** aligns to the common core (Georgia) for English/Language Arts:

7 th grade:

ELACC7SL3: Delineate a speaker’s argument and specific claims, evaluating the soundness of the reasoning and the relevance and sufficiency of the evidence.

8th grade:

ELACC8W1: a.Write arguments to support claims with clear reasons and relevant evidence.a. Introduce claim(s), acknowledge and distinguish the claim(s) from alternate or opposing claims, and organize the reasons and evidence logically.b. Support claim(s) with logical reasoning and relevant evidence, using accurate, credible sources and demonstrating an understanding of the topic or text.c. Use words, phrases, and clauses to create cohesion and clarify the relationships among claim(s), counterclaims, reasons, and evidence.d. Establish and maintain a formal style.e. Provide a concluding statement or section that follows from and supports the argument presented.

9-10th grade

ELACC9-10SL1: Initiate and participate effectively in a range of collaborative discussions(one-on-one, in groups, and teacher-led) with diverse partners on grades 9–10 topics, texts, and issues, building on others’ ideas and expressing their own clearly and persuasively. a. Come to discussions prepared having read and researched material under study; explicitly draw on that preparation by referring to evidence from texts and other research on the topic or issue to stimulate a thoughtful, well-reasoned exchange of ideas. b. Work with peers to set rules for collegiate discussions and decision-making (e.g., informal consensus, taking votes on key issues, presentation of alternate views), clear goals and deadlines, and individual roles as needed. c. Propel conversations by posing and responding to questions that relate the current discussion to broader themes or larger ideas; actively incorporate others into the discussion; and clarify, verify, or challenge ideas and conclusions. d. Respond thoughtfully to diverse perspectives, summarize points of agreement and disagreement, and, when warranted, qualify or justify their own views and understanding and make new connections in light of the evidence and reasoning presented.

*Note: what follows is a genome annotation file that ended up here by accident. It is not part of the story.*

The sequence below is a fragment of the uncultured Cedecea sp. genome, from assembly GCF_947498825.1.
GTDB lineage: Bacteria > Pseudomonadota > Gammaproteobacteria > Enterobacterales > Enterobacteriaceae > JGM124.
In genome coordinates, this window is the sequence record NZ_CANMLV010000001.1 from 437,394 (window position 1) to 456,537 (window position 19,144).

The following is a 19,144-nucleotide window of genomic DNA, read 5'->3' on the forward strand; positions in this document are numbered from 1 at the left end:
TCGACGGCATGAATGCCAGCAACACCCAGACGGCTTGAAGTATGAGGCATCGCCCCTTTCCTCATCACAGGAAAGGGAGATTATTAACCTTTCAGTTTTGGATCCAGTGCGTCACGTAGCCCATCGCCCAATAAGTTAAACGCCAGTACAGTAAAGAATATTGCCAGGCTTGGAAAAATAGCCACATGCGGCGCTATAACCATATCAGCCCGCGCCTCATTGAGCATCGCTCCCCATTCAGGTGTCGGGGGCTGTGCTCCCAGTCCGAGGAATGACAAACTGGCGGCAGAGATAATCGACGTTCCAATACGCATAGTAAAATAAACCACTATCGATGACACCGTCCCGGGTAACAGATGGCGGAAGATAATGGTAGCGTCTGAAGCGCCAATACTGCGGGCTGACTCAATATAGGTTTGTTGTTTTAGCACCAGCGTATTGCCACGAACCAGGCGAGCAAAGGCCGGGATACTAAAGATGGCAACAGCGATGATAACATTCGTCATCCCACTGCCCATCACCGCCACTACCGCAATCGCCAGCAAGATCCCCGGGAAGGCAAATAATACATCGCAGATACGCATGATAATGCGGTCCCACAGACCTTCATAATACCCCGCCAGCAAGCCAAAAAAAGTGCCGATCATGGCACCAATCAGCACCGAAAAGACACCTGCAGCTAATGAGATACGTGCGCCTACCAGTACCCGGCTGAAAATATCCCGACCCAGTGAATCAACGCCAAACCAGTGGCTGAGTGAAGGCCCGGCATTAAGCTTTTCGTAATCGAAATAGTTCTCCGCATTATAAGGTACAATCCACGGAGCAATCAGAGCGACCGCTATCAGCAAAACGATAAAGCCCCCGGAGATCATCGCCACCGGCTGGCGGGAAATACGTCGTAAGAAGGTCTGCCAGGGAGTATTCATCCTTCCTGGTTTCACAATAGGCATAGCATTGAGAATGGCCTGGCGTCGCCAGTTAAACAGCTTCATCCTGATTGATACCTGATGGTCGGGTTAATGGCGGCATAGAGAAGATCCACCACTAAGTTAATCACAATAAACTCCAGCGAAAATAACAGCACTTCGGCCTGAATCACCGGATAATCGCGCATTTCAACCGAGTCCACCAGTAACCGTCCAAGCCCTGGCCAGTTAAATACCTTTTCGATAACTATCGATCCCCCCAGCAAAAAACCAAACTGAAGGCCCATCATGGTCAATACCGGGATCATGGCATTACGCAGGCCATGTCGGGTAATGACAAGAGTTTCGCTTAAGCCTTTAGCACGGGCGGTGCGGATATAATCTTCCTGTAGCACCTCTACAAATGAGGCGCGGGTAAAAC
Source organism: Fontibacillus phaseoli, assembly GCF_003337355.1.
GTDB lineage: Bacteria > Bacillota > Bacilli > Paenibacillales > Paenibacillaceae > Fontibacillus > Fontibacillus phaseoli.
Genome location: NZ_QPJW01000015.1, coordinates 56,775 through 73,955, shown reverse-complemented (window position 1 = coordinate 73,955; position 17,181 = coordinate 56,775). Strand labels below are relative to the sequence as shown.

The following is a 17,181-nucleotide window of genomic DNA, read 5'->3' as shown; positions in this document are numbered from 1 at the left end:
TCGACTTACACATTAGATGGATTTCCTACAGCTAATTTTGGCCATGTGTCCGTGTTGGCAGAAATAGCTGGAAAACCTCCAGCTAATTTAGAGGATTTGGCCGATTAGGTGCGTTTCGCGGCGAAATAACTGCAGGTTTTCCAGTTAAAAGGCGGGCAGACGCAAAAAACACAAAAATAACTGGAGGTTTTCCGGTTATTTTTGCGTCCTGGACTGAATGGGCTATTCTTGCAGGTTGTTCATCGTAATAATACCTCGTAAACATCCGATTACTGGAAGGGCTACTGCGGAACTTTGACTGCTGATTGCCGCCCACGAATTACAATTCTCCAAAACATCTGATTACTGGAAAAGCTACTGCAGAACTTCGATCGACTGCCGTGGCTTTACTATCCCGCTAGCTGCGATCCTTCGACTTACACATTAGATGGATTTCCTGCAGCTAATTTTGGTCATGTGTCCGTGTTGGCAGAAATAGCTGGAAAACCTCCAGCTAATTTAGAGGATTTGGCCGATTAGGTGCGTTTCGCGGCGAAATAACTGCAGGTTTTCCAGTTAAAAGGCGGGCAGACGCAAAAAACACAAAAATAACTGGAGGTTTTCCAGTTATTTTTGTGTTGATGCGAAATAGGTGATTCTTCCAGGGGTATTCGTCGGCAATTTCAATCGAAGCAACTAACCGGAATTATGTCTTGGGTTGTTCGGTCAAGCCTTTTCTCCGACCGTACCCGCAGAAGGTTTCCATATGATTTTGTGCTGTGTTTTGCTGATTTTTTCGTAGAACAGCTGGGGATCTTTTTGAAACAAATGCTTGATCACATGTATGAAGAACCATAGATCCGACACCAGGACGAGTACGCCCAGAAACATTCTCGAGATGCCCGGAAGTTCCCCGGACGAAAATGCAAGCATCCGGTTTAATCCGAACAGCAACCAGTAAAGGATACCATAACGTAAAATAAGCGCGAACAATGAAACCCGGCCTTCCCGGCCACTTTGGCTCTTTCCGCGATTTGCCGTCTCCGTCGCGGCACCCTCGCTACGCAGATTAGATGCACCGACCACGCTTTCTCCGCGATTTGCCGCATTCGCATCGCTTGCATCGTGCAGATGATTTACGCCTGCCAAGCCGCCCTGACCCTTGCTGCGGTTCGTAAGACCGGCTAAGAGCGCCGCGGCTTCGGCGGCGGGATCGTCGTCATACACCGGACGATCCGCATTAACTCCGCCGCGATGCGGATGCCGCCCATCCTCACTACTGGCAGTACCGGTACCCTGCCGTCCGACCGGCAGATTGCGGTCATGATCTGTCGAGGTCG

ELACC9-10SL2: Integrate multiple sources of information presented in diverse media or formats (e.g., visually).

ELACC9-10SL3: Evaluate a speaker’s point of view, reasoning, and use of evidence and rhetoric, identifying any fallacious reasoning or exaggerated or distorted evidence.

11-12th grade:

ELACC11-12SL4: Present information, findings, and supporting evidence, conveying a clear and distinct perspective, such that listeners can follow the line of reasoning, alternative or opposing perspectives are addressed, and the organization, development, substance, and style are appropriate to purpose, audience, and a range or formal and informal tasks.

ELACC11-12SL5: Make strategic use of digital media (e.g., textual, graphical, audio, visual, and interactive elements) in presentations to enhance understanding of findings, reasoning, and evidence and to add interest.